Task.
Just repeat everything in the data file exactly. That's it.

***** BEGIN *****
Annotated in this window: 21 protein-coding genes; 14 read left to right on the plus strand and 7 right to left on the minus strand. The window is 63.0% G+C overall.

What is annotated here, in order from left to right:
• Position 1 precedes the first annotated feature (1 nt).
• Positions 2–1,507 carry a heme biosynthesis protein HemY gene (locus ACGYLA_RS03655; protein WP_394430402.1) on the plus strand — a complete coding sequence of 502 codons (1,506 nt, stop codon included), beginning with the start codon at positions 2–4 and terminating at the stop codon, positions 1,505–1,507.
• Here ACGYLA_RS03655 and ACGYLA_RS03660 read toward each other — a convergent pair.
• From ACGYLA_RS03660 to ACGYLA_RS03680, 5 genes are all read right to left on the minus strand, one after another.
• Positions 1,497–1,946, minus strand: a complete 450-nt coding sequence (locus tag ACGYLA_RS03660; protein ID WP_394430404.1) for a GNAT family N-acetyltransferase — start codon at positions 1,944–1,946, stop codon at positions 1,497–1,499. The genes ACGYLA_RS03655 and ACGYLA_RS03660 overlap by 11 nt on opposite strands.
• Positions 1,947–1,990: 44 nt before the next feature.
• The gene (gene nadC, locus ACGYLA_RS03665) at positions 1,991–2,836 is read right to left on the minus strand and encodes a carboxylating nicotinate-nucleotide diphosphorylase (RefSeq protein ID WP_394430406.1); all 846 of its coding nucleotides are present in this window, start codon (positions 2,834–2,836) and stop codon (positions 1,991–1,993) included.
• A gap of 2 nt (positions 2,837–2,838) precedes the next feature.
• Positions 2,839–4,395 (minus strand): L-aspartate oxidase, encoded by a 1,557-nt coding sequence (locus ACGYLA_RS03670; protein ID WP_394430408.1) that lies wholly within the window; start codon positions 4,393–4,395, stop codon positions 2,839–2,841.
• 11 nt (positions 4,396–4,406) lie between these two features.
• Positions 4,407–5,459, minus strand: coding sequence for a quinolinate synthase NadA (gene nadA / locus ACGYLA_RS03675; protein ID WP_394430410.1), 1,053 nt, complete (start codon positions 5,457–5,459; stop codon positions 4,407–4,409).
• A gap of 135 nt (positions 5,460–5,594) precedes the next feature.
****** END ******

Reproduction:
Annotated in this window: 21 protein-coding genes; 14 read left to right on the plus strand and 7 right to left on the minus strand. The window is 63.0% G+C overall.

What is annotated here, in order from left to right:
• Position 1 precedes the first annotated feature (1 nt).
• Positions 2–1,507 carry a heme biosynthesis protein HemY gene (locus ACGYLA_RS03655; protein WP_394430402.1) on the plus strand — a complete coding sequence of 502 codons (1,506 nt, stop codon included), beginning with the start codon at positions 2–4 and terminating at the stop codon, positions 1,505–1,507.
• Here ACGYLA_RS03655 and ACGYLA_RS03660 read toward each other — a convergent pair.
• From ACGYLA_RS03660 to ACGYLA_RS03680, 5 genes are all read right to left on the minus strand, one after another.
• Positions 1,497–1,946, minus strand: a complete 450-nt coding sequence (locus tag ACGYLA_RS03660; protein ID WP_394430404.1) for a GNAT family N-acetyltransferase — start codon at positions 1,944–1,946, stop codon at positions 1,497–1,499. The genes ACGYLA_RS03655 and ACGYLA_RS03660 overlap by 11 nt on opposite strands.
• Positions 1,947–1,990: 44 nt before the next feature.
• The gene (gene nadC, locus ACGYLA_RS03665) at positions 1,991–2,836 is read right to left on the minus strand and encodes a carboxylating nicotinate-nucleotide diphosphorylase (RefSeq protein ID WP_394430406.1); all 846 of its coding nucleotides are present in this window, start codon (positions 2,834–2,836) and stop codon (positions 1,991–1,993) included.
• A gap of 2 nt (positions 2,837–2,838) precedes the next feature.
• Positions 2,839–4,395 (minus strand): L-aspartate oxidase, encoded by a 1,557-nt coding sequence (locus ACGYLA_RS03670; protein ID WP_394430408.1) that lies wholly within the window; start codon positions 4,393–4,395, stop codon positions 2,839–2,841.
• 11 nt (positions 4,396–4,406) lie between these two features.
• Positions 4,407–5,459, minus strand: coding sequence for a quinolinate synthase NadA (gene nadA / locus ACGYLA_RS03675; protein ID WP_394430410.1), 1,053 nt, complete (start codon positions 5,457–5,459; stop codon positions 4,407–4,409).
• A gap of 135 nt (positions 5,460–5,594) precedes the next feature.